Racism Is So Bad In This State, The NAACP Is Telling Black People To Avoid It
It’s the first state-wide warning ever issued by the civil rights organization.
Photo by Loco Steve/Flickr.
Americans are regularly advised by the State Department to avoid going to countries — like Venezuela, Haiti, or the Philippines — that are considered too violent or politically unstable to visit. But according to the NAACP, people of color don’t need to cross an international border for their lives to be in danger. Racism is so bad in Missouri that the civil rights organization has issued a travel advisory warning people of color that they could be endangering their lives if they visit the state.
[quote position="left" is_quote="true"]Travel with extreme caution.[/quote]
The advisory is the first statewide warning to be issued by the national NAACP in its 108-year history, and it’s an adoption of a warning issued in June by the Missouri NAACP State Conference. “Individuals traveling in the state are advised to travel with extreme CAUTION. Race, gender and color based crimes have a long history in Missouri,” read the state chapter’s warning.
“The advisory means each individual should pay special attention while in the state of Missouri and certainly if contemplating spending time in Missouri,” it continues. “Unlike seasonal weather advisories, where no unnecessary travel on city streets or parking might be directed, the NAACP wants to make Missourians and our visitors aware of looming danger.”
The organization points out that the state was the center of the notorious Dred Scott case, in which the U.S. Supreme Court ruled in 1857 that people of African descent were not citizens and had no right to sue in federal court. That might explain why the NAACP particularly calls out Missouri Senate Bill 43, which was signed into law in late-June by Missouri Governor Eric Greitens. This recent legislation, which goes into effect on August 28, makes it more difficult to hold employers liable for discrimination.
NAACP has given its 1st ever travel advisory for a state, Missouri, where I was born and raised. Not surprised. MO has been moving backward.— Adam Best (@Adam Best) 1501711094
In addition, the advisory calls out data from a recent report from the state’s attorney general that shows black drivers are stopped significantly more often than whites.
“The numerous racist incidents, and the statistics cited by the Missouri Attorney General in the advisory, namely the fact that African Americans in Missouri are 75 percent more likely to be stopped and searched by law enforcement officers than Caucasians, are unconscionable, and are simply unacceptable in a progressive society,” said Derrick Johnson, the interim president and CEO of the NAACP in a statement.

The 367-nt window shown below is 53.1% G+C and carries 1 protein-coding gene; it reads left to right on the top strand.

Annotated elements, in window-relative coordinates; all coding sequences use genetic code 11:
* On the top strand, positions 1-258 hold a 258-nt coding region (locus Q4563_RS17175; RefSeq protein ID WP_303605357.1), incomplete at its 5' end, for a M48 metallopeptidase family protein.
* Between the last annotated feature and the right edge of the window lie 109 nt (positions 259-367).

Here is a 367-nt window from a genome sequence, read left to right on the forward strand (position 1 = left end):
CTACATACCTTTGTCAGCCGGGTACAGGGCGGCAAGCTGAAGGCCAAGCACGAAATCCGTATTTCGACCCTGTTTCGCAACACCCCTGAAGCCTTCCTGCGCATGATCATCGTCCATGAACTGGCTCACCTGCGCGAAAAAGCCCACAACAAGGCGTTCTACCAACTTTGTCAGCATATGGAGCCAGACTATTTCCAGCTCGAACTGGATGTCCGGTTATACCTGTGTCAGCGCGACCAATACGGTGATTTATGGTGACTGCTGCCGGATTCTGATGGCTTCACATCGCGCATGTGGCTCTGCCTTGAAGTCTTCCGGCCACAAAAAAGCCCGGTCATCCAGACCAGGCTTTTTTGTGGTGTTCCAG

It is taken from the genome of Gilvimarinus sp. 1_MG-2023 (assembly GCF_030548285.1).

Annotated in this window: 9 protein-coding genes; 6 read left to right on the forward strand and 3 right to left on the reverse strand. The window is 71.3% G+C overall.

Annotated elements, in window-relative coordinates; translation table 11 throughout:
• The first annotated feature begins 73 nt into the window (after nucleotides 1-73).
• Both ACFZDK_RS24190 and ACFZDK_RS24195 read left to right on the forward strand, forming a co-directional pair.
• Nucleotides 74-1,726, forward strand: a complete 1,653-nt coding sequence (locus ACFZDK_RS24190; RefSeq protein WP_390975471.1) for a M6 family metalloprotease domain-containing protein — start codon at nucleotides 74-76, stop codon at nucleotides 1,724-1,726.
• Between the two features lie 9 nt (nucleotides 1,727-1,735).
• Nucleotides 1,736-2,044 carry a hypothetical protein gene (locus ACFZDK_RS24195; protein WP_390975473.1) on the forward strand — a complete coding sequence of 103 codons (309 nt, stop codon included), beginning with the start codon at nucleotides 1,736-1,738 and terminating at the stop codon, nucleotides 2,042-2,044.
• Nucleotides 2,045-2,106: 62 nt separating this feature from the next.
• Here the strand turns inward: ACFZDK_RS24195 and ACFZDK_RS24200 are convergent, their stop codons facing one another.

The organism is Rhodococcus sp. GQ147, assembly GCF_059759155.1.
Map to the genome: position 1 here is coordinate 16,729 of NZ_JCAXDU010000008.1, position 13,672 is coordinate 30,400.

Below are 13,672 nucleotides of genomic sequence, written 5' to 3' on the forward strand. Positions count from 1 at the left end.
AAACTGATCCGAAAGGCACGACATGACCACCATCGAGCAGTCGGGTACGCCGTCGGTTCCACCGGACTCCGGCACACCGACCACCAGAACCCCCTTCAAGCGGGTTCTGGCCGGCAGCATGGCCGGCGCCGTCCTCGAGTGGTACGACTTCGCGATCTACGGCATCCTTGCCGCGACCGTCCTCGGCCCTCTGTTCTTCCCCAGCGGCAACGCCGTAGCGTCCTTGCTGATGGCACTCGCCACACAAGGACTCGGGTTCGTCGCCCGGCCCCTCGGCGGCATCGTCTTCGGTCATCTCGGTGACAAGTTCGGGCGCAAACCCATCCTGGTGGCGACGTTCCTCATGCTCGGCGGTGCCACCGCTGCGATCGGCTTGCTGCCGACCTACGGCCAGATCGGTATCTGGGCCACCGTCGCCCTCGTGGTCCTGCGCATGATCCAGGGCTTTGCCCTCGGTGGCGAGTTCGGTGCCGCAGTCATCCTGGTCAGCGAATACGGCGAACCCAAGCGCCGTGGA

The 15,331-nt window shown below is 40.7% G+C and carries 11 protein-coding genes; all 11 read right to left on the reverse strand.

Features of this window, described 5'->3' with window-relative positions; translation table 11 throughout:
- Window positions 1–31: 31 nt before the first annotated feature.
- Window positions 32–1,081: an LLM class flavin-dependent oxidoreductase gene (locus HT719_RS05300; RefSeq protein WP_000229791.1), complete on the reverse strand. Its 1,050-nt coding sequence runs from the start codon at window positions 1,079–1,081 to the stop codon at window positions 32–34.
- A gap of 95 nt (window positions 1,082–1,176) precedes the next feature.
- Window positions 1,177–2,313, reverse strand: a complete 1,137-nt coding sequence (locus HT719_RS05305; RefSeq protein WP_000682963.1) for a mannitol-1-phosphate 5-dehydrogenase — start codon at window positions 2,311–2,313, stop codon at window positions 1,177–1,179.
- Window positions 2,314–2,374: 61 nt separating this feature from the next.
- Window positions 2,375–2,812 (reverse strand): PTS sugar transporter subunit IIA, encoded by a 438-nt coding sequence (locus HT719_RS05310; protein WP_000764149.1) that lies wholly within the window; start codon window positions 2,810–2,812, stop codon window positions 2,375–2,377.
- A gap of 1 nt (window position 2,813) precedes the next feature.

[quote position="full" is_quote="true"]How do you come to Missouri, run out of gas and find yourself dead in a jail cell when you haven’t broken any laws?[/quote]
And sometimes those interactions with law enforcement have fatal consequences. The NAACP state chapter’s warning references the May death of 28-year-old Tory Sanders, a black man from Tennessee who ran out of gas in Missouri, called police for help, and ended up mysteriously dying in a jail in Mississippi County, about 150 miles southeast of St. Louis.
“How do you come to Missouri, run out of gas and find yourself dead in a jail cell when you haven’t broken any laws?” Rod Chapel, the president of the Missouri NAACP told the Kansas City Star.
“You have violations of civil rights that are happening to people. They’re being pulled over because of their skin color, they’re being beaten up or killed,” Chapel added. “We are hearing complaints at a rate we haven’t heard before.”
The 2014 shooting death of Michael Brown, an 18-year-old black teen in Ferguson, Missouri, by white police officer Darren Wilson ignited protests and drew international attention to racial inequality and biased policing in the state. The University of Missouri has also come under fire for racist incidents directed at black students on campus.
At the same time, it should be noted that incidents such as these happen to people of color coast to coast. Since the presidential election last fall, hate crimes are up 20%, as is the number of hate groups. The black Los Angeles Chargers players struggling with housing discrimination are in Orange County, California, not Missouri. And it is in Baltimore, Maryland — where over 60% of the population is black — that police officers have recently been caught by their body cameras allegedly planting drugs on people.
That makes the warning about Missouri all the more startling. The incidents happening in the state are "unconscionable, and are simply unacceptable in a progressive society," said Johnson. The NAACP said it will decide whether to extend the ban after S.B. 43 goes into effect.